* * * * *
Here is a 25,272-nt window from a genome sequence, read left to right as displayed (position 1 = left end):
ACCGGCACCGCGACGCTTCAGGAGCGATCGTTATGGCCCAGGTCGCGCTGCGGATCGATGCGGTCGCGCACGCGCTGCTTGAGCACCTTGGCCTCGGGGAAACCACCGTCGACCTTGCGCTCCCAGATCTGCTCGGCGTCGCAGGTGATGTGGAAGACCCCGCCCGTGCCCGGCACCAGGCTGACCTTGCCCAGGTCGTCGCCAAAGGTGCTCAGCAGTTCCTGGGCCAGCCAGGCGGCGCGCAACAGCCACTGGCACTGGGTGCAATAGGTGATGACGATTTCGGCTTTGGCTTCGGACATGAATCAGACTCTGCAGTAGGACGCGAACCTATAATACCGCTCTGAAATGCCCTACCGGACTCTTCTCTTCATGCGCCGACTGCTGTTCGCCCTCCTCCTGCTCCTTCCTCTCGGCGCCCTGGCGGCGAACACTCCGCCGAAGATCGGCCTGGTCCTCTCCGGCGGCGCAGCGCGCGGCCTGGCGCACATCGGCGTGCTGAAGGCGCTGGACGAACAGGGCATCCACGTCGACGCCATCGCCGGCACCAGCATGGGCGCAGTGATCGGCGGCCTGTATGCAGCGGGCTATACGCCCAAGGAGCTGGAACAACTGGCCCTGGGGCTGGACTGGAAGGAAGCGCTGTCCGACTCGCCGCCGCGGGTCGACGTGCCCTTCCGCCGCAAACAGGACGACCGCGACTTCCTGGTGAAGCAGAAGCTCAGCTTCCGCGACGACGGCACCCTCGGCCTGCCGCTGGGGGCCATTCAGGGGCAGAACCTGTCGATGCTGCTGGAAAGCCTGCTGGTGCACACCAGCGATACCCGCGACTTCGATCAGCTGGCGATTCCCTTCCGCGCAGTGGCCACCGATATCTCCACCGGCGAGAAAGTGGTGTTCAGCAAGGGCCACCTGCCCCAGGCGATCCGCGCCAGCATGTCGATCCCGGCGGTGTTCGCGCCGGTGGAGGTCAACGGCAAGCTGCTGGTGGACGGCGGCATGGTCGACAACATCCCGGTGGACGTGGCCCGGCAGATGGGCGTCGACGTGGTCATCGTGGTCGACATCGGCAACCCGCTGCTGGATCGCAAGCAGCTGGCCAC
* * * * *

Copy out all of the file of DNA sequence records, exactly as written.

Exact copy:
Here is a 25,272-nt window from a genome sequence, read left to right as displayed (position 1 = left end):
ACCGGCACCGCGACGCTTCAGGAGCGATCGTTATGGCCCAGGTCGCGCTGCGGATCGATGCGGTCGCGCACGCGCTGCTTGAGCACCTTGGCCTCGGGGAAACCACCGTCGACCTTGCGCTCCCAGATCTGCTCGGCGTCGCAGGTGATGTGGAAGACCCCGCCCGTGCCCGGCACCAGGCTGACCTTGCCCAGGTCGTCGCCAAAGGTGCTCAGCAGTTCCTGGGCCAGCCAGGCGGCGCGCAACAGCCACTGGCACTGGGTGCAATAGGTGATGACGATTTCGGCTTTGGCTTCGGACATGAATCAGACTCTGCAGTAGGACGCGAACCTATAATACCGCTCTGAAATGCCCTACCGGACTCTTCTCTTCATGCGCCGACTGCTGTTCGCCCTCCTCCTGCTCCTTCCTCTCGGCGCCCTGGCGGCGAACACTCCGCCGAAGATCGGCCTGGTCCTCTCCGGCGGCGCAGCGCGCGGCCTGGCGCACATCGGCGTGCTGAAGGCGCTGGACGAACAGGGCATCCACGTCGACGCCATCGCCGGCACCAGCATGGGCGCAGTGATCGGCGGCCTGTATGCAGCGGGCTATACGCCCAAGGAGCTGGAACAACTGGCCCTGGGGCTGGACTGGAAGGAAGCGCTGTCCGACTCGCCGCCGCGGGTCGACGTGCCCTTCCGCCGCAAACAGGACGACCGCGACTTCCTGGTGAAGCAGAAGCTCAGCTTCCGCGACGACGGCACCCTCGGCCTGCCGCTGGGGGCCATTCAGGGGCAGAACCTGTCGATGCTGCTGGAAAGCCTGCTGGTGCACACCAGCGATACCCGCGACTTCGATCAGCTGGCGATTCCCTTCCGCGCAGTGGCCACCGATATCTCCACCGGCGAGAAAGTGGTGTTCAGCAAGGGCCACCTGCCCCAGGCGATCCGCGCCAGCATGTCGATCCCGGCGGTGTTCGCGCCGGTGGAGGTCAACGGCAAGCTGCTGGTGGACGGCGGCATGGTCGACAACATCCCGGTGGACGTGGCCCGGCAGATGGGCGTCGACGTGGTCATCGTGGTCGACATCGGCAACCCGCTGCTGGATCGCAAGCAGCTGGCCAC